In my merchant mariner deck officer days, I was the designated flag officer onboard—responsible for signals. I was taught that the right flag flown in the wrong position could not only give unintended messages, but also give offense where none was intended.
My more recent experience working at my local yacht club and being responsible for “colors”, the tradition of raising and lowering the national ensign and flag signals, brought back these memories. A quick look at nearby boats flying flags in “dress ship’ fashion over Labor Day weekend made me realize that not everyone was as tradition-bound, knowledgeable, or courteous on this topic.
Naval vessels perfected a way to communicate with flag signals long before radios were around, and many civilian boaters have adopted the pomp and circumstance of this colorful tradition. The United States has its own laws and flag etiquette, but flying flags onboard in combination has a well-established precedence and etiquette world-wide.
Much of the following description was derived from the Royal Yachting Association website—no strangers to pomp, circumstance, or etiquette.
Please note, this discussion does not cover flag signals used during yacht racing or signals ashore.
The most senior position for a flag on a vessel is reserved for the Ensign – this is worn as close to the stern of the vessel as possible and denotes her nationality. The burgee (the distinguishing flag, regardless of its shape, of a recreational boating organization), takes the next most senior position on the vessel, which is the main masthead. Only one burgee may be flown on the vessel. Members belonging to a yacht club or sailing organization may fly their club’s unique burgee both while underway and at anchor (however, not while racing). Sailing vessels may fly the burgee from the main masthead or from a lanyard under the starboard spreader on the mast. Power boats fly the burgee off a short staff on the bow.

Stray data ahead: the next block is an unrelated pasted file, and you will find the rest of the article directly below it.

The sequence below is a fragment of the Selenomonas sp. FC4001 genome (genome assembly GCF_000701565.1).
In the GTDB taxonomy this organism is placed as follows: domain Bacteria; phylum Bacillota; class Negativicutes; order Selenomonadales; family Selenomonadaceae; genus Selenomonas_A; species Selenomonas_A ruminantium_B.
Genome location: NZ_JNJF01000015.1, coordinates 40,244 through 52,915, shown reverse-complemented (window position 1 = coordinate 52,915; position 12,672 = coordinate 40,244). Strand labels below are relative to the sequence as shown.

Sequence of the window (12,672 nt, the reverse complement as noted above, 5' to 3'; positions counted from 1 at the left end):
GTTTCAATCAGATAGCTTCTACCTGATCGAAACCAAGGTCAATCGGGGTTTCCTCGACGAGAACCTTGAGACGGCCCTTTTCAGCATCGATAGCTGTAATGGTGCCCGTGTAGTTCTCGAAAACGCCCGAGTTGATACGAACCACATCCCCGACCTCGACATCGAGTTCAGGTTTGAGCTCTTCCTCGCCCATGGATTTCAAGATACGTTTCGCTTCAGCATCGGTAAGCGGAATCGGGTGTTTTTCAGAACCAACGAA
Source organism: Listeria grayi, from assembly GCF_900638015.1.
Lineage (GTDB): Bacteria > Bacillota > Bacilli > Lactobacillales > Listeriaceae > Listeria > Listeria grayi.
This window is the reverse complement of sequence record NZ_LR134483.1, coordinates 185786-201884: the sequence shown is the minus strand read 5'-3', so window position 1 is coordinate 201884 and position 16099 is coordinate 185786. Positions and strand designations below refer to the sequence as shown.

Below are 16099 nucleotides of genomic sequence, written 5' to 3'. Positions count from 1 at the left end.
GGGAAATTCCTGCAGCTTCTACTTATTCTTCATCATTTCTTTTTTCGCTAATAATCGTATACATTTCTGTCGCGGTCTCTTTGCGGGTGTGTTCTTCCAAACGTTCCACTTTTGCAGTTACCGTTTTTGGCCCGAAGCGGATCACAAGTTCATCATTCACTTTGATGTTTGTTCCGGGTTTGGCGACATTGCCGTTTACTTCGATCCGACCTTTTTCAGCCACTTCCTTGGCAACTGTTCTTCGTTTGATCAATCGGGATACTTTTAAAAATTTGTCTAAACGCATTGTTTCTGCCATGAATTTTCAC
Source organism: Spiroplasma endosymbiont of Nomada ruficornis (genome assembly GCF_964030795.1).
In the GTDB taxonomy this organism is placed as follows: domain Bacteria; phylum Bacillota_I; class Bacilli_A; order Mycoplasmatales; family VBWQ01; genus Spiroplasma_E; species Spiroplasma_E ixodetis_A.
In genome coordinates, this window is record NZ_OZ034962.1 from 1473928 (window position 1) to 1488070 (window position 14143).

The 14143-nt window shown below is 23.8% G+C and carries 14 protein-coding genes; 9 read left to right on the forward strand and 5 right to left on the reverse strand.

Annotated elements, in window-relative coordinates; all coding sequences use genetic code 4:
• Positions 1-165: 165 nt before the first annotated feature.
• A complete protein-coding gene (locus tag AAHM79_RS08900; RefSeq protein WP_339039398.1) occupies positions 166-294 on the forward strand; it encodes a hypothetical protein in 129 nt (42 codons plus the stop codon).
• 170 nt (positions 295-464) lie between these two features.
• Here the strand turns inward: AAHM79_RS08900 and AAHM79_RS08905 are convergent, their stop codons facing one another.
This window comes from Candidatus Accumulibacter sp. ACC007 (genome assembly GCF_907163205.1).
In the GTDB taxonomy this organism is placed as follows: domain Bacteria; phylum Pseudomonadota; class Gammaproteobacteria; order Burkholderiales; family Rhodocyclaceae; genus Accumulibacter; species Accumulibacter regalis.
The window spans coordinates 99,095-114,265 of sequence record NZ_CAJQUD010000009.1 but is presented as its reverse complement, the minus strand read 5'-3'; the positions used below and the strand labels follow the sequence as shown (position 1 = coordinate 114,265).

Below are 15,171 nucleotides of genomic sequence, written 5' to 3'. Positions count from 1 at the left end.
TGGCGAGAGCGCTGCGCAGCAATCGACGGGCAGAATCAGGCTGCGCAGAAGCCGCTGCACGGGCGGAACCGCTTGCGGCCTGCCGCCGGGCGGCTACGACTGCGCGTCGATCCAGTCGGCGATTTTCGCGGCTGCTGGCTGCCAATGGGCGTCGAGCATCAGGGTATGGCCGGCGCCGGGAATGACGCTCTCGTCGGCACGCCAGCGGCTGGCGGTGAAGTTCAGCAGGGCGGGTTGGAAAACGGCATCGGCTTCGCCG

The starboard spreaders are used for signaling. Most countries use their national flag at sea and it is therefore customary to see a vessel visiting a foreign country fly that country’s national flag on the starboard spreader as a courtesy. Please note when visiting UK waters the correct flag is always a Red Ensign, that country’s national maritime flag, not the Union Jack.
It is now common practice to fly the burgee at the starboard spreaders, however, no other flag may be flown above the burgee on the same halyard. You also may not fly any other flag above a national courtesy flag on the same halyard. If you fly your burgee at the starboard spreaders and are sailing in the territorial waters of another country you have a dilemma; the solution is to always fly your burgee at the top of the mast (powerboats on the bow). Otherwise you will be contravening one or another element of flag etiquette. The outboard halyard has precedence, so a national courtesy flag would be flown on the outboard starboard halyard.